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Journal Article

Catalytic Metals, Ascorbate and Free Radicals: Combinations to Avoid

Garry R. Buettner and Beth Anne Jurkiewicz
Radiation Research
Vol. 145, No. 5 (May, 1996), pp. 532-541
DOI: 10.2307/3579271
https://www.jstor.org/stable/3579271
Page Count: 10

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Topics: Superoxides, Iron, Oxidation, Antioxidants, Reactive oxygen species, Lipids, Skin
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Catalytic Metals, Ascorbate and Free Radicals: Combinations to Avoid
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Abstract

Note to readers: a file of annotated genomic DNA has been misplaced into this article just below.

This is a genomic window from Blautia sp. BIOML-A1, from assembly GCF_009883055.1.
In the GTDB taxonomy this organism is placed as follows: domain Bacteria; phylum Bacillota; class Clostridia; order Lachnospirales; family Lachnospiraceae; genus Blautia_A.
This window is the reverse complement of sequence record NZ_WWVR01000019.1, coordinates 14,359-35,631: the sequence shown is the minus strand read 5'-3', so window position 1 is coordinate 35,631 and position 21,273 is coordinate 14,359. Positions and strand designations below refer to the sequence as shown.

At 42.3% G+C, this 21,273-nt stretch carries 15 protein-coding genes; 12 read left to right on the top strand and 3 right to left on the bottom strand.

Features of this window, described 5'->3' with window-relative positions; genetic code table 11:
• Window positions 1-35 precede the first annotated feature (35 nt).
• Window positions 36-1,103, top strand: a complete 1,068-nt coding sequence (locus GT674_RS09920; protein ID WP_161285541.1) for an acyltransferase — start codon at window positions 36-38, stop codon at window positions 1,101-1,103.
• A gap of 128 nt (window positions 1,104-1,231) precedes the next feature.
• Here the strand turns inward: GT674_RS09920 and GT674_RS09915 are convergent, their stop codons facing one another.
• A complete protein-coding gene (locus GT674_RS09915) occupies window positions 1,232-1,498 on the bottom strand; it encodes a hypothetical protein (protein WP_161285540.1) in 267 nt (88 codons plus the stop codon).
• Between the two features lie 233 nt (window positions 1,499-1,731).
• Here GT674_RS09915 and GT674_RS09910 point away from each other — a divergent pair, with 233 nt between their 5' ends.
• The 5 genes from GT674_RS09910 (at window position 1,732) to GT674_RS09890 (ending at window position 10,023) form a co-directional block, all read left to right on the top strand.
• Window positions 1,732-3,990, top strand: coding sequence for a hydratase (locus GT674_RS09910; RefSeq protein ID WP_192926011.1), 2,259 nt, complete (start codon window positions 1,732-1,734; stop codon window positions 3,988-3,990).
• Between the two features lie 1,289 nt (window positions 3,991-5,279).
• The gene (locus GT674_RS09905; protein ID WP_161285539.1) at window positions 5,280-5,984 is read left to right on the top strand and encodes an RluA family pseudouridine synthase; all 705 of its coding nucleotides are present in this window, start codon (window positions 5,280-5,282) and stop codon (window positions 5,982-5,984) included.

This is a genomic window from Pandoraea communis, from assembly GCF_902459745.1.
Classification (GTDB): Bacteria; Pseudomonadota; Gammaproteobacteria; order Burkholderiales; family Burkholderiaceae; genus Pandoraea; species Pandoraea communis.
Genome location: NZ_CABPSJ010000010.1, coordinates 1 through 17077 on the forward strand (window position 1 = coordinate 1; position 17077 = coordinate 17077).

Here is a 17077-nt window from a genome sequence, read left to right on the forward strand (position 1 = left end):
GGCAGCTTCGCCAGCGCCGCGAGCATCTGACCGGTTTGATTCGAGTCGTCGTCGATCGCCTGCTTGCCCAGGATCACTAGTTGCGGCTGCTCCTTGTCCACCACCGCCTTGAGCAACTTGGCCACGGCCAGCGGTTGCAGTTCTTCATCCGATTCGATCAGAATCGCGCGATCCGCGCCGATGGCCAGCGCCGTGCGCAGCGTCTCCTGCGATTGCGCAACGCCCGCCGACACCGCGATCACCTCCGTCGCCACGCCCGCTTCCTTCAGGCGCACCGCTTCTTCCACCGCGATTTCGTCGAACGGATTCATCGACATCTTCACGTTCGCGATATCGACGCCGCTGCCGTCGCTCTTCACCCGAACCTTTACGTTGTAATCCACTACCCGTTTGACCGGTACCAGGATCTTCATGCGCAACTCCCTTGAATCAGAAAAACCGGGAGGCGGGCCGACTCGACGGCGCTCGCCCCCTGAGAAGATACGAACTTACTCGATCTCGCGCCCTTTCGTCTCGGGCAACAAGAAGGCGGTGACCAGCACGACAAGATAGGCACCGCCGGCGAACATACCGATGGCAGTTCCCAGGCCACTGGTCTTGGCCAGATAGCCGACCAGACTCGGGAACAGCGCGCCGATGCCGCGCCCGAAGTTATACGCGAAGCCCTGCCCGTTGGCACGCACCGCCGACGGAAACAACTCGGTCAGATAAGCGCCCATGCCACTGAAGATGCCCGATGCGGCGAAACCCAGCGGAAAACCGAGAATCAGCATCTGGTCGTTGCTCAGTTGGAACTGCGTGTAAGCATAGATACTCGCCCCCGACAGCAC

Trace levels of transition metals can participate in the metal-catalyzed Haber-Weiss reaction (superoxide-driven Fenton reaction) as well as catalyze the oxidization of ascorbate. Generally ascorbate is thought of as an excellent reducing agent; it is able to serve as a donor antioxidant in free radical-mediated oxidative processes. However, as a reducing agent it is also able to reduce redox-active metals such as copper and iron, thereby increasing the pro-oxidant chemistry of these metals. Thus ascorbate can serve as both a pro-oxidant and an antioxidant. In general, at low ascorbate concentrations, ascorbate is prone to be a pro-oxidant, and at high concentrations, it will tend to be an antioxidant. Hence there is a crossover effect. We propose that the "position" of this crossover effect is a function of the catalytic metal concentration. In this presentation, we discuss: (1) the role of catalytic metals in free radical-mediated oxidations; (2) ascorbate as both a pro-oxidant and an antioxidant; (3) catalytic metal catalysis of ascorbate oxidation; (4) use of ascorbate to determine adventitious catalytic metal concentrations; (5) use of ascorbate radical as a marker of oxidative stress; and (6) use of ascorbate and iron as free radical pro-oxidants in photodynamic therapy of cancer.